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  • Writer's pictureLushmuddled

An Evening With...Poonawatta 1880 Shiraz 2012

Updated: Apr 19, 2021

Okay, so you know how there are things which make you think how is this not more famous? Like having beers in the shower or that weird 80s movie you loved as a kid? Poonawatta, for me, is one of them. It has been great seeing them gain more followers over the years, but they are still a largely un-heard-of winery. Time and time, again I am just amazed by how much quality you get for your money across their range.

Now, this wine in particular comes from a vineyard planted in, surprise, 1880. This is a pre-phylloxera vineyard (which is very important!) and are amongst the oldest surviving Shiraz vines in the world. The vineyard is the oldest in High Eden, and was the oldest in the Eden Valley until the region was expanded to include Henschke and their Hill of Grace vineyard. With its historical importance as well as its quality, this is an absolute steal with an RRP of AUD$110. All this aside, Eden and Barossa are typically known for big and bold wines which often bulldoze through flavours. With this in mind, we put it through its paces.


The colour is dark, with russety edges from the little bit of age on the wine. The nose is aromatic, but not leaping out of the glass. Dark fruits, sandalwood and cupboard spices are what come to mind immediately, but then some horse saddle and jerky, with pot pourri and molasses. The palate is absolutely on the more savoury edge, with dried leaves and eucalyptus, prunes and fresh plums. Boot leather too, and dried black pepper and cocoa dust. Soft, soft tannins. I was expecting this to be an absolute monster, but there is such restraint and finesse and elegance in this wine, not a thing you expect at all.


Vegemite will absolutely mess up your palate, but I love it. Please address all your angry mail elsewhere. South Australian Shiraz is iconic and, following the logic of like goes with like, pairing with another Aussie legend makes sense. For the uninitiated, Vegemite a super salty and savoury spread. Imagine if they made butter from soy sauce. It also seems like you need to be Australian to actually enjoy this stuff. I digress.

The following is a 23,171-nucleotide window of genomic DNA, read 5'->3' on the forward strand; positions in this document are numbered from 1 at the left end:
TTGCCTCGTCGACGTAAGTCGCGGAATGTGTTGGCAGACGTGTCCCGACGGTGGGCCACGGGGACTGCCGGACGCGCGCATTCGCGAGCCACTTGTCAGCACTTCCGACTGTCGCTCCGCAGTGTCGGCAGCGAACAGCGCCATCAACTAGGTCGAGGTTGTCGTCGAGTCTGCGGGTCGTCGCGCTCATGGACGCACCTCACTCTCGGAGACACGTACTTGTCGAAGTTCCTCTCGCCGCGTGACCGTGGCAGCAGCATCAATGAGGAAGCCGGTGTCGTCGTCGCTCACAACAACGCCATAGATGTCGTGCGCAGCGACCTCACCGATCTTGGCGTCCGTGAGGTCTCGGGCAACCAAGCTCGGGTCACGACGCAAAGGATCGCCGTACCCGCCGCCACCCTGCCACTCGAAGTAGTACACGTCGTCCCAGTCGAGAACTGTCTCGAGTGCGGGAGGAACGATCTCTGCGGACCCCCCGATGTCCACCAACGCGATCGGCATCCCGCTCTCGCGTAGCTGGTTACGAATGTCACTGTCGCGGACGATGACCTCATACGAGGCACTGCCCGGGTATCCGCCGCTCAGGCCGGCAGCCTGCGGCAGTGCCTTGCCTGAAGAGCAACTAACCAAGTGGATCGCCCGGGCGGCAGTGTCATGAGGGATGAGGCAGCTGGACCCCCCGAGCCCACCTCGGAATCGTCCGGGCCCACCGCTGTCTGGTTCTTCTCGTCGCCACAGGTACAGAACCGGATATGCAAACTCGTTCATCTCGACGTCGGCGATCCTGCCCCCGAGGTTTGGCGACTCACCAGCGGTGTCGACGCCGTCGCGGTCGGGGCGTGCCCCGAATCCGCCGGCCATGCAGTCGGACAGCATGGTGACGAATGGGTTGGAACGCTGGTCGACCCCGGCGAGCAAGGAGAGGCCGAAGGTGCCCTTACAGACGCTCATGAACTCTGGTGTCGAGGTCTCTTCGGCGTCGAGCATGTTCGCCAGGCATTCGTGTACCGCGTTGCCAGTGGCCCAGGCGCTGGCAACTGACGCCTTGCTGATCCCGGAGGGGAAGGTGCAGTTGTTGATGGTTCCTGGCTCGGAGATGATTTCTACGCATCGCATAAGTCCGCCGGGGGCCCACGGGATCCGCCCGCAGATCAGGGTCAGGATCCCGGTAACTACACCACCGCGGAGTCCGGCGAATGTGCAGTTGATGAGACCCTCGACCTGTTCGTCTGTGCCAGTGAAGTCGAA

The Vegemite brings out a lot more savoury leaf characters in the wine and, weirdly enough, some sweeter forest berries. That saltiness and umami definitely bring out a lot more fruitiness, a bit like adding salt to chocolate. It's not a brilliant pairing, but it's fairly harmonious. I'm honestly surprised by how well it works - I expecting the wine to be destroyed utterly. B+


The bitter leaves really bring out the tannin in the wines – it feels so much bigger, bolder and firmer. What a change! The flavours of this dish are so delicate and deep, and it honestly seems like the wine is in its element, effortlessly weaving itself around the mushroom and tomato, but meeting the pepper and spice head on. Absolutely wonderful. It also brings out more depth and breadth and weight, and a little more fruit too - fresh plums and blackberries. Super moreish combination.


This was my first time having dry aged beef. My god, what a revelation. Looking at my notes, I just see the word TANNINS!! I was clearly very excited. The richness of the beef definitely made the TANNINS!! come through which gently stripped away the fat of the steak. The pepperberry worked beautifully too, its intensity found a really nice spot in the mid-palate of the wine. So much more texture, oak and savouriness came through with this dish. It is honestly amazing to see just how much one wine can change through an evening.


Okay, so at this point I had thought that the wine had really given us all it had and there was nothing left for it to reveal. But, somehow, it seems that the cheese really woke it up again. The cheddar brought back a lot of freshness and vitality, like breathing new life into it. It just felt so much more fruit focused. The fattiness and sharpness of the cheese covered the more savoury elements, and shone a light on the blueberry and raspberry elements in the shiraz. The blue buffalo did the same, but in a more mellow way. The creaminess of the cheese rounded things out and softened the wines body. Throughout the cheese course, the wine felt calm and collected and svelte.

ALL IN ALL I am honestly amazed by how much this wine gave us over the course of the evening. It opened up so well with the food, and in different ways too. I'm quite staggered by how much the same wine changed with each dish. It is super elegant, and not at all what the wine drinking world expects from the Barossa/Eden regions, which is exactly why it's amazing. It marries elegance and weight, power and restraint with such ease – it's a wonder why there aren't more Barossa winemakers doing this. This is so much more modern in a sense. If you're looking for a big, angry Shiraz you can match with your cigar, this is likely not for you. It is much more deft and feminine. I was expecting a monster. I did not find one. This wine is absolutely worth the money, and great introduction to what triple-figure shiraz shoul be all about.

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